The intra-aortic balloon pump (IABP) is often used in high-risk patients undergoing cardiac surgery to improve coronary perfusion and decrease afterload. The effects of the IABP on cerebral hemodynamics are unknown. We therefore assessed the effect of the IABP on cerebral hemodynamics and on neurological complications in patients undergoing cardiac surgery who were randomized to receive or not receive preoperative IABP in the ‘Intra-aortic Balloon Counterpulsation in Patients Undergoing Cardiac Surgery’ (IABCS) trial.
This is a prospectively planned analysis of the previously published IABCS trial. Patients undergoing elective coronary artery bypass surgery with ventricular ejection fraction ≤ 40% or EuroSCORE ≥ 6 received preoperative IABP (n = 90) or no IABP (n = 91). Cerebral blood flow velocity (CBFV) of the middle cerebral artery through transcranial Doppler and blood pressure through Finometer or intra-arterial line were recorded preoperatively (T1) and 24 h (T2) and 7 days after surgery (T3) in patients with preoperative IABP (n = 34) and without IABP (n = 33). Cerebral autoregulation was assessed by the autoregulation index that was estimated from the CBFV response to a step change in blood pressure derived by transfer function analysis. Delirium, stroke and cognitive decline 6 months after surgery were recorded.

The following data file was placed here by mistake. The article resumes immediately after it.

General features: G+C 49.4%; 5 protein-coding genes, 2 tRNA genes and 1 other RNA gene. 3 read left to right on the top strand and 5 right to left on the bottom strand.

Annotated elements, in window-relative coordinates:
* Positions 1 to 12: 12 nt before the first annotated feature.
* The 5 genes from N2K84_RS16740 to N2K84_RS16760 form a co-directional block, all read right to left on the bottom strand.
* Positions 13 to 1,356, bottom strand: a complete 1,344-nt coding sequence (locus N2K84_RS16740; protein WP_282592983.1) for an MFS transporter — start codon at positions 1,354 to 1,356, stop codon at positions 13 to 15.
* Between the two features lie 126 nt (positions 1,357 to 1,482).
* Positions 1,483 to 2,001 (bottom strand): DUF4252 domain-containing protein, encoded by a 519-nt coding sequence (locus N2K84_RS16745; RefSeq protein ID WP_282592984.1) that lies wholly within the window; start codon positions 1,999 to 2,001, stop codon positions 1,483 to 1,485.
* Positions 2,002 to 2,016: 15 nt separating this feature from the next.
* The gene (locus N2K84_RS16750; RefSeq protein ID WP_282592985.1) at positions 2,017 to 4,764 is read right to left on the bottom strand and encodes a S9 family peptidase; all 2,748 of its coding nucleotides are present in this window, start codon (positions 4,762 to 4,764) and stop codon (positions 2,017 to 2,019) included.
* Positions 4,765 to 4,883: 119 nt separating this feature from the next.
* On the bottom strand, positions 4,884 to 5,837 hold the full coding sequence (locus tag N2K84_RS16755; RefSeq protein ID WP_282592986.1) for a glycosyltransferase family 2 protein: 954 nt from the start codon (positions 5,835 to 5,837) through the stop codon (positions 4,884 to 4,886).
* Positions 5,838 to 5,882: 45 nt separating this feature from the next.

There were no differences between the IABP and control patients in the autoregulation index (T1: 5.5 ± 1.9 vs. 5.7 ± 1.7; T2: 4.0 ± 1.9 vs. 4.1 ± 1.6; T3: 5.7 ± 2.0 vs. 5.7 ± 1.6, p = 0.97) or CBFV (T1: 57.3 ± 19.4 vs. 59.3 ± 11.8; T2: 74.0 ± 21.6 vs. 74.7 ± 17.5; T3: 71.1 ± 21.3 vs. 68.1 ± 15.1 cm/s; p = 0.952) at all time points. Groups were not different regarding postoperative rates of delirium (26.5% vs. 24.2%, p = 0.83), stroke (3.0% vs. 2.9%, p = 1.00) or cognitive decline through analysis of the Mini-Mental State Examination (16.7% vs. 40.7%; p = 0.07) and Montreal Cognitive Assessment (79.16% vs. 81.5%; p = 1.00).
The preoperative use of the IABP in high-risk patients undergoing cardiac surgery did not affect cerebral hemodynamics and was not associated with a higher incidence of neurological complications.